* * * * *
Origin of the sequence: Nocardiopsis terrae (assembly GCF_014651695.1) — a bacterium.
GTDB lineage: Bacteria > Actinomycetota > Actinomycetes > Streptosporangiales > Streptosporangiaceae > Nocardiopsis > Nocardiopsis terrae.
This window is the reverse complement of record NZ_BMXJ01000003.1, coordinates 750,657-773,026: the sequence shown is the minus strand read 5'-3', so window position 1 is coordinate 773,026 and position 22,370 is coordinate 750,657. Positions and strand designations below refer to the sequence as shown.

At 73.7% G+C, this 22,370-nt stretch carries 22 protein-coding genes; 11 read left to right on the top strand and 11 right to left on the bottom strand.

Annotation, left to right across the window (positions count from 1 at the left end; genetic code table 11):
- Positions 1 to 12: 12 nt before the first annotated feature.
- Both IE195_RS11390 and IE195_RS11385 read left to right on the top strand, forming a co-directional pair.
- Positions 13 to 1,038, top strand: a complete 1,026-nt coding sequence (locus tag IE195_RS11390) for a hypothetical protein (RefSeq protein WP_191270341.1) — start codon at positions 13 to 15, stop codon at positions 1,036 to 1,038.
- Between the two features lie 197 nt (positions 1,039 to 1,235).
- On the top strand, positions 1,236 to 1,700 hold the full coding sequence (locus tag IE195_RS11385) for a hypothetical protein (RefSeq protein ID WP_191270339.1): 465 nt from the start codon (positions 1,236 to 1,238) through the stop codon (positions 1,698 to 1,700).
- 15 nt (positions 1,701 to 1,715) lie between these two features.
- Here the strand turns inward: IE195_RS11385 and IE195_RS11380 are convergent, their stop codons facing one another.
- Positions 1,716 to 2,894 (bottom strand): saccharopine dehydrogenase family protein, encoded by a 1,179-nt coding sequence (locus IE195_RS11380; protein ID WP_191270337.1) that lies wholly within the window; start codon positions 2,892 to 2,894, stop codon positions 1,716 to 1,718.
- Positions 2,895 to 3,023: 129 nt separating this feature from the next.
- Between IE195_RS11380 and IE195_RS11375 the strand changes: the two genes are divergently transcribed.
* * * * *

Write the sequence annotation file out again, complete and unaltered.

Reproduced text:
Origin of the sequence: Nocardiopsis terrae (assembly GCF_014651695.1) — a bacterium.
GTDB lineage: Bacteria > Actinomycetota > Actinomycetes > Streptosporangiales > Streptosporangiaceae > Nocardiopsis > Nocardiopsis terrae.
This window is the reverse complement of record NZ_BMXJ01000003.1, coordinates 750,657-773,026: the sequence shown is the minus strand read 5'-3', so window position 1 is coordinate 773,026 and position 22,370 is coordinate 750,657. Positions and strand designations below refer to the sequence as shown.

At 73.7% G+C, this 22,370-nt stretch carries 22 protein-coding genes; 11 read left to right on the top strand and 11 right to left on the bottom strand.

Annotation, left to right across the window (positions count from 1 at the left end; genetic code table 11):
- Positions 1 to 12: 12 nt before the first annotated feature.
- Both IE195_RS11390 and IE195_RS11385 read left to right on the top strand, forming a co-directional pair.
- Positions 13 to 1,038, top strand: a complete 1,026-nt coding sequence (locus tag IE195_RS11390) for a hypothetical protein (RefSeq protein WP_191270341.1) — start codon at positions 13 to 15, stop codon at positions 1,036 to 1,038.
- Between the two features lie 197 nt (positions 1,039 to 1,235).
- On the top strand, positions 1,236 to 1,700 hold the full coding sequence (locus tag IE195_RS11385) for a hypothetical protein (RefSeq protein ID WP_191270339.1): 465 nt from the start codon (positions 1,236 to 1,238) through the stop codon (positions 1,698 to 1,700).
- 15 nt (positions 1,701 to 1,715) lie between these two features.
- Here the strand turns inward: IE195_RS11385 and IE195_RS11380 are convergent, their stop codons facing one another.
- Positions 1,716 to 2,894 (bottom strand): saccharopine dehydrogenase family protein, encoded by a 1,179-nt coding sequence (locus IE195_RS11380; protein ID WP_191270337.1) that lies wholly within the window; start codon positions 2,892 to 2,894, stop codon positions 1,716 to 1,718.
- Positions 2,895 to 3,023: 129 nt separating this feature from the next.
- Between IE195_RS11380 and IE195_RS11375 the strand changes: the two genes are divergently transcribed.